matter of law, an enforceable debt existed at the time the letters were sent.
“Under section 13–206 of the Illinois Code of Civil Procedure . . . , the applicable statute
of limitations for a written contract is ten years.” Kaplan v. JPMorgan Chase Bank, N.A., No. 14
C 5720, 2015 WL 2358240, at *10 (N.D. Ill. May 12, 2015) (citing 735 Ill. Comp. Stat.
5/13–206. However, as noted by the Illinois Appellate Court, “[s]ection 13–206 is a general,
catch-all statute that applies not only to written contracts but also to actions on bonds, bills of
exchange, promissory notes, written leases and other evidences of indebtedness.” Cont’l Cas.
Co. v. Am. Nat. Bank and Trust Co. Of Chi., 768 N.E.2d 352, 363 (Ill. App. Ct. 2002) (emphasis
ARS asserts that even if not a written contract, the relevant documents constitute “other
evidences of indebtedness” and thus the applicable statute of limitations is ten years. See In re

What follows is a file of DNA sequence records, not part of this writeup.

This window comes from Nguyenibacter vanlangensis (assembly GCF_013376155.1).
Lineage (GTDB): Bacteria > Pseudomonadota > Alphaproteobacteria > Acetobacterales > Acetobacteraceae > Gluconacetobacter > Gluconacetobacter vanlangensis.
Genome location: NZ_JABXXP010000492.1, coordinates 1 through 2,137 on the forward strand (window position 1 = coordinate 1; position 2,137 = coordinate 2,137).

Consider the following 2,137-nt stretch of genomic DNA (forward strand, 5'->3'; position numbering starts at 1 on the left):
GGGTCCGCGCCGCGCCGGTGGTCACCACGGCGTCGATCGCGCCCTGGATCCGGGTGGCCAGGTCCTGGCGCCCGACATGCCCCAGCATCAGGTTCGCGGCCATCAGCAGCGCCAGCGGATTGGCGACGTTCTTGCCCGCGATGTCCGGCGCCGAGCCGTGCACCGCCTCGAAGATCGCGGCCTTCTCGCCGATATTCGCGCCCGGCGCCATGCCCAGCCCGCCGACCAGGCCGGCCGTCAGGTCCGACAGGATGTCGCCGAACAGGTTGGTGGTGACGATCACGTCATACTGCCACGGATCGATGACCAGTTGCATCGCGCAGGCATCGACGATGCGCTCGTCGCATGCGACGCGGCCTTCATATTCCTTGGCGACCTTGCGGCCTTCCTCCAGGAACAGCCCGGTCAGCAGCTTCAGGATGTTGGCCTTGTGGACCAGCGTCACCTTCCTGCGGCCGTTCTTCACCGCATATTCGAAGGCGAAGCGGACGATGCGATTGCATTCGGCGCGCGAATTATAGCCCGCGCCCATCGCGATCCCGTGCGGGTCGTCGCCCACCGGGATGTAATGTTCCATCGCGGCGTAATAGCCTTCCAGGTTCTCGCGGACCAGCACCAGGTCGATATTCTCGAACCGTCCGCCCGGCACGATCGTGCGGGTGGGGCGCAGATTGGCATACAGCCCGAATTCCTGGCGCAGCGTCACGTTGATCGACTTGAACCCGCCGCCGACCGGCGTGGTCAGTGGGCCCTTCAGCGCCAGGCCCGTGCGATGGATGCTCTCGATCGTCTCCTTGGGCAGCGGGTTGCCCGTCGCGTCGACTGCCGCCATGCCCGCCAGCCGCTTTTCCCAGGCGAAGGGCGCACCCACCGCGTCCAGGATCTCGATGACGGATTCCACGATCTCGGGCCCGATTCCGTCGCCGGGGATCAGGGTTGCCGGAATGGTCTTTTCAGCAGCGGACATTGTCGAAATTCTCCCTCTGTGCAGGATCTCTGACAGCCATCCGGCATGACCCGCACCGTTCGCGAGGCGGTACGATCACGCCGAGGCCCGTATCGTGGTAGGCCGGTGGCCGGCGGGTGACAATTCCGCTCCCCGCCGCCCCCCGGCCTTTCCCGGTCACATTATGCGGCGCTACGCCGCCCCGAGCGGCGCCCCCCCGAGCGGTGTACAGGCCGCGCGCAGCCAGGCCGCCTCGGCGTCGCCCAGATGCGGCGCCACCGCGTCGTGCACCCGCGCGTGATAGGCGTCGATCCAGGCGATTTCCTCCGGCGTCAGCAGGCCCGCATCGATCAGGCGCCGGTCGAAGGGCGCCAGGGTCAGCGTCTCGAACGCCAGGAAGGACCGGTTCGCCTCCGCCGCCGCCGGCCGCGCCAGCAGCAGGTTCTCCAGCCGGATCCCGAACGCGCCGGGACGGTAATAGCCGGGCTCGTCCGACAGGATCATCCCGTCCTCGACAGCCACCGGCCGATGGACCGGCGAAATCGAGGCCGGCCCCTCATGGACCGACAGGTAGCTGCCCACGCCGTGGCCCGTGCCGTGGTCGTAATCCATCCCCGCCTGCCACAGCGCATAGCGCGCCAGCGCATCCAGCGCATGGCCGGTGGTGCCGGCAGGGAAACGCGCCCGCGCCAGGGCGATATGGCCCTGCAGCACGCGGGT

Estate of Garrett, 322 N.E.2d 213, 216 (Ill. App. Ct. 1975) (“If the language of a writing may
fairly be construed to contain a promise to pay money, or if the instrument states a fact from
which the law implies an obligation to pay and there is no need to resort to parol evidence in
order to establish any essential elements of the agreement forming the basis of the action, the
instrument is within [section 13–206] founded upon ‘evidences of indebtedness in writing’”)
(alteration and emphasis added). “The essential elements or terms of a promise to pay are: (1)
the parties to the agreement, (2) the nature of the transaction, (3) the amount in question, and (4)
at least a reasonable implication of an intention to repay the debt.” Kranzler v. Saltzman, 942
N.E.2d 722, 726 (Ill. App. Ct. 2011).
Notably, Plaintiff does not respond to this particular argument and focuses only on
whether the Promissory Note and TILA disclosure constitute a written contract; therefore,
Plaintiff has waived her right to proceed on this claim. Jones v. Connors, No. 11 C 8276, 2012